Take Care

Self-Care:

  • Leisure neighborhood bike rides - Hunter Blvd (beautiful tree-lined street), Alki Beach, Lake Washington Blvd, Myrtle Edwards Park
  • Sitting in the grass in a park - bare feet on the grass, lay down and stretch your body out as long as you can make it and hold for a second, try noticing the 
  • Picnics - fresh nectarines and berries, nuts, crackers, bring a vase for fresh cut flowers, bring a book/magazine/journal and small pillow and blanket
  • Try to make yourself nice meals and snacks:
    • Watermelon, Lime Juice and Mint smoothies - blend all together, maybe add some ice
    • Avocado, Tomato and Cucumber on a toasted baguette
    • Baked Brie & Apple with Lavender-Honey Panini (Whole Foods has bags of food grade lavender for $1.99)
  • Walks spent collecting stray flowers (bring a pair of small scissors in your bag) and looking at all the homes thinking of who lives there. North Capitol Hill and Queen Anne has some crazy houses to look at. Walk the Burke Gilman Trail along North Lake Union.
  • Dip your toes in the water - Madrona/Mt. Baker waterfront along Lake Washington Blvd has lots of good spots. If you feel up for it, floating on your back in the water does something crazy special. Sit on a dock and stretch. (Mt Baker Park has a great dock for that)
  • Get a coloring book or a notebook for painting still life watercolors. Inspiration
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  • Explore a new neighborhood - Queen Anne, Georgetown, Alki, West Seattle
  • Car rides out of the city - hike Mt. Si or Rattlesnake Ledge, go to Olympic Rainforest, Port Townsend, Lake Wenatchee, explore the small town of Sprague or go to the Thorp Antique Mall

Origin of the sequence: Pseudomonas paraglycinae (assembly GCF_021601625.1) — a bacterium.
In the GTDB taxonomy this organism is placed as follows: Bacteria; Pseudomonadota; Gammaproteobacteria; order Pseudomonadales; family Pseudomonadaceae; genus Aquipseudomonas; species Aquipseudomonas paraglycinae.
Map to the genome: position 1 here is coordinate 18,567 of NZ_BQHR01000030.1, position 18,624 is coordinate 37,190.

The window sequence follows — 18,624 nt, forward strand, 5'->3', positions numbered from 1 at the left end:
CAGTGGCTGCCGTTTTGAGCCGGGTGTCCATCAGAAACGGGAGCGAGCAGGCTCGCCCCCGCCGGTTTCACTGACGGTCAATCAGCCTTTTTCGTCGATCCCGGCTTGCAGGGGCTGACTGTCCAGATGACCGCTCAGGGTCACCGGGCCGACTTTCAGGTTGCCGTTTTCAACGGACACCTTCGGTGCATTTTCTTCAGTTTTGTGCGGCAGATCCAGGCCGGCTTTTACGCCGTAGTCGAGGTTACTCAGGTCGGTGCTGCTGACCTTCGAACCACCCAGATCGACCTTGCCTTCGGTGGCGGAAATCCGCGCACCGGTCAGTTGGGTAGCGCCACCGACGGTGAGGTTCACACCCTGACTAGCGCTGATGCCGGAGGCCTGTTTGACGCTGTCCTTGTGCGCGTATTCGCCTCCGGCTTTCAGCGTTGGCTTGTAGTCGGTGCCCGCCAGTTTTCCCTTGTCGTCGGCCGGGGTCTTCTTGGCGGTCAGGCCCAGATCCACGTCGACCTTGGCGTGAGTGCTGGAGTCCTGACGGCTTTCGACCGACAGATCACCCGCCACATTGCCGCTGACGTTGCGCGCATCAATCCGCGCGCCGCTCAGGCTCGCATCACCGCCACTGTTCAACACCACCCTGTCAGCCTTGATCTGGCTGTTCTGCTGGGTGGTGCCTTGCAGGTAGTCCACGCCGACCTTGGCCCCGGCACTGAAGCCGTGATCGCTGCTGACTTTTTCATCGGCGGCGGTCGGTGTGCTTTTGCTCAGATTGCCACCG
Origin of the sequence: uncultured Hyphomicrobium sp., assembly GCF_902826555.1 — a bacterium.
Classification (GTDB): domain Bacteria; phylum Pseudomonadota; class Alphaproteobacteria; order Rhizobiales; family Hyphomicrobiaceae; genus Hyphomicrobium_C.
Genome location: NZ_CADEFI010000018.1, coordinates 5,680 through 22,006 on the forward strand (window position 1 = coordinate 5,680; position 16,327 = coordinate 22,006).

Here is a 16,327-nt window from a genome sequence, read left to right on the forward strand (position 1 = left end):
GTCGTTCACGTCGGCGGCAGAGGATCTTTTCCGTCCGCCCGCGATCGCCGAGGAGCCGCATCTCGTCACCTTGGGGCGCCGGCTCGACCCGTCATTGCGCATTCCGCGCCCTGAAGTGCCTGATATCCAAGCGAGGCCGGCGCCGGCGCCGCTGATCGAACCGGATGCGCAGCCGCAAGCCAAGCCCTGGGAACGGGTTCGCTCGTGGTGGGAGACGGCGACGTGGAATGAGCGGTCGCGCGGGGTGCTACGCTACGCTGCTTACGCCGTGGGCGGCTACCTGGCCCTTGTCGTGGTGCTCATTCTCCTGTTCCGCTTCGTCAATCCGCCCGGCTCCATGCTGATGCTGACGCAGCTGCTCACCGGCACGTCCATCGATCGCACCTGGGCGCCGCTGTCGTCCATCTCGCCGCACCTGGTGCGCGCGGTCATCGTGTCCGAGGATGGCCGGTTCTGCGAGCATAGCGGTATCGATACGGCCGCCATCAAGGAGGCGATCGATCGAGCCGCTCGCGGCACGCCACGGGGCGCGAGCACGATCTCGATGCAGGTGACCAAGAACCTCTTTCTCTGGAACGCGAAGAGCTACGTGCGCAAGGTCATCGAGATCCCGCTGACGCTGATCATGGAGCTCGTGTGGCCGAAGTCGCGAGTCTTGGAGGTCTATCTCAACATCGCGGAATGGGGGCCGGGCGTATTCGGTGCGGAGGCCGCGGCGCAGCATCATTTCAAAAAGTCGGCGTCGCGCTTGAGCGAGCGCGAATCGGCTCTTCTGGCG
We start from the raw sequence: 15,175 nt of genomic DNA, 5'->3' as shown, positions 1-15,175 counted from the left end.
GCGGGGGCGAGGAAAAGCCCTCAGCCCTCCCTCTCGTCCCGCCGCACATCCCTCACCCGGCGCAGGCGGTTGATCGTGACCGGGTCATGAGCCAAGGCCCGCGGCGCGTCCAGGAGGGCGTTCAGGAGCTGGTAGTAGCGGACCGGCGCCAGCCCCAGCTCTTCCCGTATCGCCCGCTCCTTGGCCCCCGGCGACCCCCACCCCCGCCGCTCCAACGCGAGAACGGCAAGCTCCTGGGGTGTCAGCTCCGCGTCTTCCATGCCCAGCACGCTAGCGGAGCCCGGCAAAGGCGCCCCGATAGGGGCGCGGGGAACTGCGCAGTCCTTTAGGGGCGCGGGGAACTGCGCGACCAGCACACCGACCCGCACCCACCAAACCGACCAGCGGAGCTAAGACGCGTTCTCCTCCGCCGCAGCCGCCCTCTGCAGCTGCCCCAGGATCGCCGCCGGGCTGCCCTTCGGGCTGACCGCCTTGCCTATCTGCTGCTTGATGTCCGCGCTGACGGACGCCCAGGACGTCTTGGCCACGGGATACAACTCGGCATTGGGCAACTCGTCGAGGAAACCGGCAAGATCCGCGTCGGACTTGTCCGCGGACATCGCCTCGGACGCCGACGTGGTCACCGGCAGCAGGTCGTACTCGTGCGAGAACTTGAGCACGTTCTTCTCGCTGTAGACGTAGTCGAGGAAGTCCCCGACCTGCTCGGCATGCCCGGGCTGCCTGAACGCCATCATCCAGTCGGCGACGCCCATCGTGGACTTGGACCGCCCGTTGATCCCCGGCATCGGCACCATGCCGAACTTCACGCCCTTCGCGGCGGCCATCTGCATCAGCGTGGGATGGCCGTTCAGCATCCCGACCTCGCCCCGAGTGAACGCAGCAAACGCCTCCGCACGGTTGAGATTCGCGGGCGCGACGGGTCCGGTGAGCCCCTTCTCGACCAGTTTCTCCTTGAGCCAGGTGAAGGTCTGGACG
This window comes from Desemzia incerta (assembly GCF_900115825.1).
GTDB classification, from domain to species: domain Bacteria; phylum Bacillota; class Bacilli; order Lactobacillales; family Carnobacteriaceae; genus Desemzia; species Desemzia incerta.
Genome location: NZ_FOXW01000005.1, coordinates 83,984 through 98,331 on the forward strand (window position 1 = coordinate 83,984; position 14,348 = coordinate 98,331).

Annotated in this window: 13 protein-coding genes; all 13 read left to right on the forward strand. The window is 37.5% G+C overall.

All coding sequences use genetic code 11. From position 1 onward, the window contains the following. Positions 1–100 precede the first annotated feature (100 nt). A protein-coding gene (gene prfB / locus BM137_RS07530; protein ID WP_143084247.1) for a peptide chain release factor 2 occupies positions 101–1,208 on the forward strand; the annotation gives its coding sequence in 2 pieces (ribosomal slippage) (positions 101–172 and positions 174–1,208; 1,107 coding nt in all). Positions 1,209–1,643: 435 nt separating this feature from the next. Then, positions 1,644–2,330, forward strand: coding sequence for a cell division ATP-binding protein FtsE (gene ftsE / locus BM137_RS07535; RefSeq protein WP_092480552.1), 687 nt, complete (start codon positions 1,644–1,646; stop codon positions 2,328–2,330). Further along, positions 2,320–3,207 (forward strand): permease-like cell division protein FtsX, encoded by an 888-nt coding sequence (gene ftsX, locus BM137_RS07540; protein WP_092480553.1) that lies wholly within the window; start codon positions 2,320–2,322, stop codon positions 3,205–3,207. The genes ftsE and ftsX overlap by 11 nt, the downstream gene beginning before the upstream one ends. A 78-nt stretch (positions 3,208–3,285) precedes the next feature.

• Hot Springs - this place only lets 10 people a day and is $10, but epic. You just need to reserve in advance: http://scenichotsprings.blogspot.com/
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  • Day Trips to Portland or Vancouver - staying for 24 hours or even just driving in for the day can still feel like a big event. Even Spokane and their Rose Garden at Manito Park, and , or Hillsboro Antique stores
  • Window Shop at new stores - Beats and Boho in Phinney Ridge (clothing and some home goods), Bon Voyage in Pioneer Square (clothing), Pacific Galleries in Sodo (Ginormous Antique Mall, could spend several hours there), Swanson's Nursery in North Ballard/Crown Hill (huge plant store with a cafe)
  • Night swims
  • Fancy rituals - make golden milk (turmeric with warmed nut milk and some honey), or some special tea in the morning, make your routine for getting ready for bed crazy luxurious (putting lotion on and laying with a steamed wash cloth on your face, sleep with an eye mask and mist your pillow with a good essential oil spray), journal and make lists to empty your brain, spend 15 minutes stretching before you start your day. Think of what nice things you would do to pamper someone who was sick and do those. Use a heating pad or make a sick bed, play a nostalgic movie.